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Purkinje cells: the forest shapes the trees
BMC Neurosciencevolume 16, Article number: P52 (2015)
Purkinje cells are at the heart of all theories about the olivo-cerbellar circuit as they provide the only output from the cerebellar cortex. Hallmark is their planar morphology in a plane perpendicular to the parallel fibers. Moreover, individual Purkinje cells have very dense dendritic arborizations, a feature commonly referred to as space-filling. In a population, they neatly align and cover the available volume in both transverse and medio-lateral directions, so-called tiling. These remarkable morphological features are assumed to allow neurons to intercept as many parallel fibers inputs as possible; up to 250.000 in individual cells. But it remains an open question how individual cells develop a mono-planar dendrite and how the alignment emerges in a population. Here we address both questions.
We recently developed a computational framework, NeuroMaC, to investigate how neuronal morphologies are shaped by interactions with the environment in which they are embedded . In this approach, large numbers of virtual morphologies are generated simultaneously by repeatedly extending simulated growth-cones that follow growth rules expressed in terms of environmental interactions. In this work, we hypothesized that the peculiar Purkinje cell morphology emerges from three simple interactions with its environment. First, dendritic branches of one neuron are repelled by each other, a process called self-avoidance. Second, dendritic branches of different neurons repel each other. Third, all branches are to some extent attracted to the pia surface. Initial simulated growth-cones where placed on a seven-by-seven lattice with plausible spacing: somata where 25 and 150 micron apart from each other in, respectively, the medio-lateral and transverse directions. We found that these simple rules yielded highly realistic morphologies exhibiting the hallmark planarity in the transverse direction. The planarity emerged because the repulsion between branches forced the neuron to occupy all available space, which was larger in the transverse than in the medio-lateral direction. We validated the resulting morphologies against exemplar data and found a good statistical match. Moreover, alignment and tiling emerged in the population.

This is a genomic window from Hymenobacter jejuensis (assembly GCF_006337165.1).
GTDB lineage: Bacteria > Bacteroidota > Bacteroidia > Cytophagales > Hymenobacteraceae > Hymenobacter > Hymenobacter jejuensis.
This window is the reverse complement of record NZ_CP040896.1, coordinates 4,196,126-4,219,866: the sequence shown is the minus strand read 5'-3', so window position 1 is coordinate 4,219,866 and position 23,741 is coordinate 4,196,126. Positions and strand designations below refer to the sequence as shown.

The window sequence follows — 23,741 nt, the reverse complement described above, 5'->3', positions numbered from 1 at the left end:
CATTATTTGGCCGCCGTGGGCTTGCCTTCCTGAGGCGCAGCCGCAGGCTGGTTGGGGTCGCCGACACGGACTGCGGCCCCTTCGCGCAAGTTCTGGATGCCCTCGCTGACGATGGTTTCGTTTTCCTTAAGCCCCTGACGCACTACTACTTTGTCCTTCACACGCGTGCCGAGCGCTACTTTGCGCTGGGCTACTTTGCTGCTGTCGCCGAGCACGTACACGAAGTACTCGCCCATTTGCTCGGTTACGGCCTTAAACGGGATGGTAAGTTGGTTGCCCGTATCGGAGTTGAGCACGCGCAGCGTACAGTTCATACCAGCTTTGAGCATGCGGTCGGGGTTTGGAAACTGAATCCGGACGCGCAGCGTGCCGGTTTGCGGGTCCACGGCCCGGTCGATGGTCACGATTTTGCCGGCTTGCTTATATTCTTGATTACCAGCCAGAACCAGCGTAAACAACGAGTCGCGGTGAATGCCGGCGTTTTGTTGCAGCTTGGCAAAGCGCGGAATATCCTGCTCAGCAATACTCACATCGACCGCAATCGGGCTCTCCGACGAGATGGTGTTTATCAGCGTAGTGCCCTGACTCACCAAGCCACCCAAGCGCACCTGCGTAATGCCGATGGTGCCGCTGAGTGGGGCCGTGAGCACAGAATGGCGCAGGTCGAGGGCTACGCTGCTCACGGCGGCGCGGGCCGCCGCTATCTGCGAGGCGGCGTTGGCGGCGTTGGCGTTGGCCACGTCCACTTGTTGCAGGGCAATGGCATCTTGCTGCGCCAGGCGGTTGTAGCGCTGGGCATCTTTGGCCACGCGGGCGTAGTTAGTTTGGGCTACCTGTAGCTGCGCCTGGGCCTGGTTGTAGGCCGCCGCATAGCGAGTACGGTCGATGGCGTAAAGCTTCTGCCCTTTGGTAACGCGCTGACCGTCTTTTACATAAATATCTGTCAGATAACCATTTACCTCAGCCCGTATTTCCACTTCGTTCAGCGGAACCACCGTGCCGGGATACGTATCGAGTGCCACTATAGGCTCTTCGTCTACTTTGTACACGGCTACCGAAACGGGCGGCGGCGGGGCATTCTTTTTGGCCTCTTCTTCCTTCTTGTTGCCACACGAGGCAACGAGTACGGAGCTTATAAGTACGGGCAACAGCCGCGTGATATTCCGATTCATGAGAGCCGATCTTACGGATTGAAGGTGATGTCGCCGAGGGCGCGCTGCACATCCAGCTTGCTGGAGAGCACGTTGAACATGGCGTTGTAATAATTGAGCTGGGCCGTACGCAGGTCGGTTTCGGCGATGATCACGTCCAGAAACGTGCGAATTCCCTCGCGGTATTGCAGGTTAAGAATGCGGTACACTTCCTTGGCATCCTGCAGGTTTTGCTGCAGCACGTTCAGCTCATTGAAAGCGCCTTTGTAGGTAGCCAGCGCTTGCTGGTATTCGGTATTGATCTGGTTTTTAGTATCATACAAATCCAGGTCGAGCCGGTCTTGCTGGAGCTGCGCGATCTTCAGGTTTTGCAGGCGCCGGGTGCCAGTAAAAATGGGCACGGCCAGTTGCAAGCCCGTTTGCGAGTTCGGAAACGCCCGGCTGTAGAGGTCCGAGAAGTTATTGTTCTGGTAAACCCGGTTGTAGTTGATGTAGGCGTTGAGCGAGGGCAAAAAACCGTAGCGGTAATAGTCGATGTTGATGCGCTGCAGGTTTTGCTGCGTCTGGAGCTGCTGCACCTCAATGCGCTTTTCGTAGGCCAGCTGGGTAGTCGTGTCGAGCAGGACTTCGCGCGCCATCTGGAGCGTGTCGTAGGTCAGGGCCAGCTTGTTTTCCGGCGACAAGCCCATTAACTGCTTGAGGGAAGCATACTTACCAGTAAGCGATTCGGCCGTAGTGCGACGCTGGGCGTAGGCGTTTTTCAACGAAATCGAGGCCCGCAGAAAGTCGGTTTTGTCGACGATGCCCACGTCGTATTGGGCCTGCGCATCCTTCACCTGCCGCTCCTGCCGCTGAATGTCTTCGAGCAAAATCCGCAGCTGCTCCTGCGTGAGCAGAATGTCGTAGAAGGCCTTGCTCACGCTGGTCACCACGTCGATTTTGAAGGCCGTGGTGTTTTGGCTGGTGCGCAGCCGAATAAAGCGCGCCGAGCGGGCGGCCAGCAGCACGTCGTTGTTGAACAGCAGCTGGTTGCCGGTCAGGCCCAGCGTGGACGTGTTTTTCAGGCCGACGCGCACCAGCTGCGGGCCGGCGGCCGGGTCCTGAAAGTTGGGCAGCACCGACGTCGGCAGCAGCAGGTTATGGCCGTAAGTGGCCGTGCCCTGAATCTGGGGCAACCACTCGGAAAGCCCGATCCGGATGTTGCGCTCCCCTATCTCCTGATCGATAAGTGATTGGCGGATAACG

We demonstrated that key features of the notoriously complex Purkinje cell morphology could be achieved by solely local repulsive and attractive interactions between simulated growth-cones. Thus, we may conclude that the forest does shape individual neurons. While alignment did emerge to a certain extent, it is hard to validate because there is currently no data available on Purkinje cell forests. We also speculate on the necessity of a global organization mechanism that consistently aligns Purkinje cells in the transverse direction.
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